By Tara Kainer
After attending three out of the four sessions offered on basic income at the World Social Forum in Montreal last month, I found the mood to be optimistic and forward looking.
The sessions were well-attended and more than one person stated that while three to five years ago no one seemed to know about basic income, it was now gaining momentum exponentially. They were heartened to find so many like-minded people discussing basic income in one room.Read more
Roderick Benns, publisher of Leaders and Legacies, recently interviewed Tara Kainer, a long-time anti-poverty advocate, about basic income guarantee policy.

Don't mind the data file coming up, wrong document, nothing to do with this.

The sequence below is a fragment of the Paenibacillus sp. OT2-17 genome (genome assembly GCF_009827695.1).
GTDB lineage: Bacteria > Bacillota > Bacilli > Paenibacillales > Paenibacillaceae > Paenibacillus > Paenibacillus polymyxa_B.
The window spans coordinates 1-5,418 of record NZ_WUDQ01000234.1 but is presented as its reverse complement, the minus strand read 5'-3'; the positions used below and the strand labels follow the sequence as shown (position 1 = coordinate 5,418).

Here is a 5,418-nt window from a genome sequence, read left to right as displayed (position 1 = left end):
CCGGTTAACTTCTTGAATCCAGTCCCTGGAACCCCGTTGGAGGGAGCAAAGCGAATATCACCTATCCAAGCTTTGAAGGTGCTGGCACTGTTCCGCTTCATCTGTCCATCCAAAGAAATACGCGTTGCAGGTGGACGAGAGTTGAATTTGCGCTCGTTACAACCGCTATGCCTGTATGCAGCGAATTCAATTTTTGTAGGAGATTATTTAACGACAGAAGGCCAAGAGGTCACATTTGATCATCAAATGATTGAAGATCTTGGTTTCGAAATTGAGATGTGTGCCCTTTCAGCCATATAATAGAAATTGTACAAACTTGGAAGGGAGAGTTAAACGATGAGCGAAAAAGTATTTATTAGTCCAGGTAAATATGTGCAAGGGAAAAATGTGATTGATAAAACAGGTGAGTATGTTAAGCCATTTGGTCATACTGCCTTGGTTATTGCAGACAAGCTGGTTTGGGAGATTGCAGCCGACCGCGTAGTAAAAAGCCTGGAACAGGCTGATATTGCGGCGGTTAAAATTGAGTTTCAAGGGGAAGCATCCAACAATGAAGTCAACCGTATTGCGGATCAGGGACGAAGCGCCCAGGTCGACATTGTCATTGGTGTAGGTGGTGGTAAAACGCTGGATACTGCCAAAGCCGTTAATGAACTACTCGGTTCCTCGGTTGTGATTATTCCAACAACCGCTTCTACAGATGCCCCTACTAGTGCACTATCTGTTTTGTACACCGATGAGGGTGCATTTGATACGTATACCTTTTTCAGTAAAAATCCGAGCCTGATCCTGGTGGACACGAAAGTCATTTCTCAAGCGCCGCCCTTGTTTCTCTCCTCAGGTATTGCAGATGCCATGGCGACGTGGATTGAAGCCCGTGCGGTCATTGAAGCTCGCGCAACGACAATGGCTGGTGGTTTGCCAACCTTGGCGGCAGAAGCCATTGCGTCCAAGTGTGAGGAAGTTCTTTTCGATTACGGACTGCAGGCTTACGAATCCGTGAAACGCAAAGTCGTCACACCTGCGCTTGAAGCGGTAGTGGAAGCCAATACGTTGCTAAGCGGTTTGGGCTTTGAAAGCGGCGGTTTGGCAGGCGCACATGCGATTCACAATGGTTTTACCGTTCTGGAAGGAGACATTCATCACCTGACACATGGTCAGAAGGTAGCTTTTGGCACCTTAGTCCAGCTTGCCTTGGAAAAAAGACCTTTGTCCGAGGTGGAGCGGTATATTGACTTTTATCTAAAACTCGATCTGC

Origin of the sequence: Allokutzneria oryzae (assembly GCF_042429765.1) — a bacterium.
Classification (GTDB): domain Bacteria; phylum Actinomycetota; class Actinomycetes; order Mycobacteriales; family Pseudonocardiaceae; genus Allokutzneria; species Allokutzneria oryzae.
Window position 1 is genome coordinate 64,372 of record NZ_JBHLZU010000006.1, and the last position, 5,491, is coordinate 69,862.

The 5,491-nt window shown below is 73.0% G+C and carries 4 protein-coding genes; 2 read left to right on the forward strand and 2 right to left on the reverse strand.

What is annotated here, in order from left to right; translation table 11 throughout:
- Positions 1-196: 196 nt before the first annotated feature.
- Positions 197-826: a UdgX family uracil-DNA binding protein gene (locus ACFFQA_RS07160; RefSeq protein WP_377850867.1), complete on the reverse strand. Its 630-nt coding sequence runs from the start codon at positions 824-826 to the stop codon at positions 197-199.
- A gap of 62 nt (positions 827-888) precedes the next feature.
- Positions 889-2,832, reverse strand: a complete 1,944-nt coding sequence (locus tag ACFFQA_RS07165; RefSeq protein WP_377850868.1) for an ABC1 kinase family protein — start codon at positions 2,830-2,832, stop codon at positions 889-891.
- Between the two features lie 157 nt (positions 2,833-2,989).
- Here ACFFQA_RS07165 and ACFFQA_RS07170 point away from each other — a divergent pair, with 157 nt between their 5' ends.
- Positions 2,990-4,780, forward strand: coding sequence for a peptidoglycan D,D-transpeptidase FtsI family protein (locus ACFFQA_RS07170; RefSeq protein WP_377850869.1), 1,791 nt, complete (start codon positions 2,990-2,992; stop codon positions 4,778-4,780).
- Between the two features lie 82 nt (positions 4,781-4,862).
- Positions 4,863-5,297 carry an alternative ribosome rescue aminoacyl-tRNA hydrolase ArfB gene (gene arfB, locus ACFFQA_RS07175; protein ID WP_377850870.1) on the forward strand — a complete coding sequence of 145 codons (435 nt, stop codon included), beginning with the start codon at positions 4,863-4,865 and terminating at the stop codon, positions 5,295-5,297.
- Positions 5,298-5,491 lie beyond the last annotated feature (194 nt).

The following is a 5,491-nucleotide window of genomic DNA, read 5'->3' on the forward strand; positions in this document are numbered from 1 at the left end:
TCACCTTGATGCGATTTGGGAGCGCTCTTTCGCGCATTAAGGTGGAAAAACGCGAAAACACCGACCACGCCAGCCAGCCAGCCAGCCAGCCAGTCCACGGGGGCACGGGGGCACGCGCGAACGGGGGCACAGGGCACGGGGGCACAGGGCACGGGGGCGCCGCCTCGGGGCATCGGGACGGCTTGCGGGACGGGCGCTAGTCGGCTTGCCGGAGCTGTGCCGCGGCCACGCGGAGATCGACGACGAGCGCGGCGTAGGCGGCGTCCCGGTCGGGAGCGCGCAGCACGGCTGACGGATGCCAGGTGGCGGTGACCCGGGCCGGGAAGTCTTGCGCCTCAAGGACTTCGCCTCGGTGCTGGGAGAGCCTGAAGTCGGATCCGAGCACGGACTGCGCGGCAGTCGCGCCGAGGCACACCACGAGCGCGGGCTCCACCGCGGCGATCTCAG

Tara Kainer grew up talking about social justice issues around the dinner table. In the 1950s, when she was a small child, her family lived in Tennessee where segregation was still in place and poverty, especially in the rural areas, was extreme.
Because her mother worked in the emergency department of a local hospital she often talked about the people who were turned away from medical services because they couldn’t pay. After leaving Tennessee they lived in Saskatchewan where the CCF government brought in Medicare before it was adopted by the federal government in 1966. Her parents were fervent supporters.Read more